5 Tips For Networking At the BSM Summit
“Have a plan and don’t leave home without it.”
Bring your game plan if you attend the BSM Summit in LA next Tuesday and Wednesday. No matter your purpose for attending: to learn, get a job, speak, or sell an idea, you must be able to read the room. To do that, it helps to know who will be there and how you can cure their pain.
Have a plan and don’t leave home without it. If you have time, buy How to Work a Room by Susan Roane. If you don’t, just follow these five tips:
- INTRODUCE YOURSELF: Before you arrive at The Summit, figure out what you want, who you want to meet, and what you will say. Once you get there, scout out the room and see if anyone of those people are available. Talk to speakers after they have spoken- don’t worry if you miss what the next speaker says. You are there to meet new people! Most speakers do not stick around for the entire schedule, and you don’t know if they will attend any after-parties, so don’t risk it. Refine your elevator pitch and break the ice with something you have in common. Make sure you introduce yourself to Stephanie, Demetri and Jason from BSM. They know everybody and will help you if they can.
- GET A NAME TAG: Don’t assume that name tags will be provided. Bring your own if you and make your name clear to read. If you are looking to move to LA or want to sell a system to book better guests, put it briefly under your name. Study this to get better at remembering names.
- LOSE THE NOTEBOOK: When you meet folks, ensure your hands are free. Have a business card handy and ask for one of theirs. Remember to look people in the eye and notice what they are doing. If they are scanning the room, pause until they realize they are blowing you off. Do whatever it takes to sound upbeat and open. Don’t let their clothes, hair, or piercings distract from your message. You don’t need to wear a suit and tie but do bring your best business casual wear. A blazer isn’t a bad idea either.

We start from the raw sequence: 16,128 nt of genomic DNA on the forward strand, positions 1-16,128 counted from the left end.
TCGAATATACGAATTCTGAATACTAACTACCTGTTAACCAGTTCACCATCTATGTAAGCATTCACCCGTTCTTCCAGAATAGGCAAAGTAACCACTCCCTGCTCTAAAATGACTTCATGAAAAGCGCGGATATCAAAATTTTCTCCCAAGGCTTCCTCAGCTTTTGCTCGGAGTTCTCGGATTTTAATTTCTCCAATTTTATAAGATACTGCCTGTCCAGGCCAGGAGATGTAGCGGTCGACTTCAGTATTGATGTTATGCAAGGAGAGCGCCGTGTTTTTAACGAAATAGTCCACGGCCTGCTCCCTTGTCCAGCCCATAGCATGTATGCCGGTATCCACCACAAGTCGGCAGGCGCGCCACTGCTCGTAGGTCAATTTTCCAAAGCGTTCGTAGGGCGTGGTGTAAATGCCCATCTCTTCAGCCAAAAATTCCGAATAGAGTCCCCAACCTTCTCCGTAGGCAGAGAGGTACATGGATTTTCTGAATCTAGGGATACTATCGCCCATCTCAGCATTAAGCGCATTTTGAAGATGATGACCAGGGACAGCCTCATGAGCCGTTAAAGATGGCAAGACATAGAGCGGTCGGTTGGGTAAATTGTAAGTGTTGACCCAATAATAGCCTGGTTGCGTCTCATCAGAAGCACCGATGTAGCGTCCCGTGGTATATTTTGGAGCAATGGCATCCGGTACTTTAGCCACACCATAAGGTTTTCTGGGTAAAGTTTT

- SHUT UP FIRST! The art of knowing when to end the convo is something you will have to practice. You can tell when the other person’s eye starts darting or they are not using body language that tells you the convo will continue. You end it by telling them you appreciate meeting them and want to connect via email. Ask for a business card. Email is more challenging to ignore than a LinkedIn request, and you can be more detailed in what you want via email.
- WORK THE SCHEDULE: Know who speaks when. That is when you will find the speakers hanging around. Plan your lunch outing to include a few fellow attendees. Be open and conversational with those around you. I am a huge USC fan, so I would walk to McKays– a good spot with plenty of USC football memorabilia on the walls. Sometimes you can find the next day’s speakers at the Day 1 after party. Need a bar? Hit the 901 Club for cheap beer, drinks, and food.
Jeff Caves is a sales columnist for BSM working in radio, digital, hyper-local magazine, and sports sponsorship sales in DFW. He is credited with helping launch, build, and develop SPORTS RADIO The Ticket in Boise, Idaho, into the market’s top sports radio station. During his 26 year stay at KTIK, Caves hosted drive time, programmed the station, and excelled as a top seller. You can reach him by email at firstname.lastname@example.org or find him on Twitter @jeffcaves.